Body cues to narcissism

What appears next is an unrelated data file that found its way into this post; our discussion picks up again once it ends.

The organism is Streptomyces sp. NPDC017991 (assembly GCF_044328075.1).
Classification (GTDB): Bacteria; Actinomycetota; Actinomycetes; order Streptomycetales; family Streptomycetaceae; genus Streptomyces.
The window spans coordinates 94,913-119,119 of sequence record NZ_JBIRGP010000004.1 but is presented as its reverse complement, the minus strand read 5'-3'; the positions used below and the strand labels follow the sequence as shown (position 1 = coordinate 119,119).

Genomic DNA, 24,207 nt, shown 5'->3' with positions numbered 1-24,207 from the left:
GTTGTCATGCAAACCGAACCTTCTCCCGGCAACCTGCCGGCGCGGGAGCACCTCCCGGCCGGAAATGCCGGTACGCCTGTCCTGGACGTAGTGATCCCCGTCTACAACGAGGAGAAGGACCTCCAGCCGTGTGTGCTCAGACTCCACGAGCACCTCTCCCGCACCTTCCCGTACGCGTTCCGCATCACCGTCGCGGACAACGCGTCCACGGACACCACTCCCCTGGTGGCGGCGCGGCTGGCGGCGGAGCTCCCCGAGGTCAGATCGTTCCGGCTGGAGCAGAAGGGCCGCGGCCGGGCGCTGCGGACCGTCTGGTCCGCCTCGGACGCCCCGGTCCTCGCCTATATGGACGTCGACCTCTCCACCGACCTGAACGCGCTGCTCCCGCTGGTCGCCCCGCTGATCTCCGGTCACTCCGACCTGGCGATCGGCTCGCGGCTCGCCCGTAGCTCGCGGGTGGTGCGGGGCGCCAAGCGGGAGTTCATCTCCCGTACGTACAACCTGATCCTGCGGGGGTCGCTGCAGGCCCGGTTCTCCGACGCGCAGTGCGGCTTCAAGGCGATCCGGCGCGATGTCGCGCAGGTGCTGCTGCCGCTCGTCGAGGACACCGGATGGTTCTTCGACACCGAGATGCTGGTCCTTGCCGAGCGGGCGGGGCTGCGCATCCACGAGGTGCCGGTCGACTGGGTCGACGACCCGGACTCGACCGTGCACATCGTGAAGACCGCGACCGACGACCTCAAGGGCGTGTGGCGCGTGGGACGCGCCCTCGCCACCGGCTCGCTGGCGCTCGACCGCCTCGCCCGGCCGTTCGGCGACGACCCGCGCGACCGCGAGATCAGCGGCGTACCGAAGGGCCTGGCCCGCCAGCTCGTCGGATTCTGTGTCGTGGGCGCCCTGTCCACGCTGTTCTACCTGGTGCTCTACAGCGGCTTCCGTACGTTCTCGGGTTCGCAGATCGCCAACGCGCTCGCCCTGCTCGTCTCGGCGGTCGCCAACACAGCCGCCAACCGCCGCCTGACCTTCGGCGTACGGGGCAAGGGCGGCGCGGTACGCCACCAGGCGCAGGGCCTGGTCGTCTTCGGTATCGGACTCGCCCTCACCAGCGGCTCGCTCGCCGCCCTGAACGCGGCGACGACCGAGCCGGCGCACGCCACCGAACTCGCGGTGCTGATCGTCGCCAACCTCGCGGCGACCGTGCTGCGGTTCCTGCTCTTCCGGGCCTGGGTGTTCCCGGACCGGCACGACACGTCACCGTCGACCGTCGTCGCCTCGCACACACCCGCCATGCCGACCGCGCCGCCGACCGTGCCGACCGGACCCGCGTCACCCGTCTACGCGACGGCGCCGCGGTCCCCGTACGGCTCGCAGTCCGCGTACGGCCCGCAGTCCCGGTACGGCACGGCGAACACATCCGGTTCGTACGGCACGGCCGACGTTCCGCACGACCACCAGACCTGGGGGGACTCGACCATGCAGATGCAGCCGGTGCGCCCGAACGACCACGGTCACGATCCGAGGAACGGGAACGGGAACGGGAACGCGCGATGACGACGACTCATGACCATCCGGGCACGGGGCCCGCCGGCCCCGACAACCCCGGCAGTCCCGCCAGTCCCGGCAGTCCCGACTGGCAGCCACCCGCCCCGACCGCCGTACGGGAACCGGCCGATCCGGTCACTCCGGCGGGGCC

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Abstract Is narcissism manifested in the physical appearance of the body? The current thesis explored the narcissistic body in order to reveal if narcissism leaves any mark on the body and the possible implication this could have on the inter-personal perception of narcissism. Real body stimuli (targets) were presented as rotating 3D scans to participants who judged them on narcissism. Targets’ self-rated narcissism together with their perceived level of narcissism was investigated in association with their morphological measurements. The findings suggest narcissism is manifested in the male body in terms of level of physical attractiveness and strength, while there was less evidence to support the notion of narcissism being manifested in the female body. The findings suggest people can accurately judge some aspects of male narcissism based on the appearance of a body alone and this adds credibility to the notion that the kernel of truth hypothesis (Berry & Wero, 1993) can be valid for bodies as it can be for faces. However, it was found that judgments based on a body alone could also lead to inaccurate judgments, indicating people will tend to need more information than the body of an individual to make an accurate estimate of the individual’s personality. The findings are discussed in relation to personality recalibration theories (Lukaszewski & Roney, 2011; Sell et al., 2009), the development and maintenance of narcissism, differences between male and female narcissists, and to the nature of the narcissism-attractiveness link seen at zero-acquaintance (Holtzman & Strube, 2010).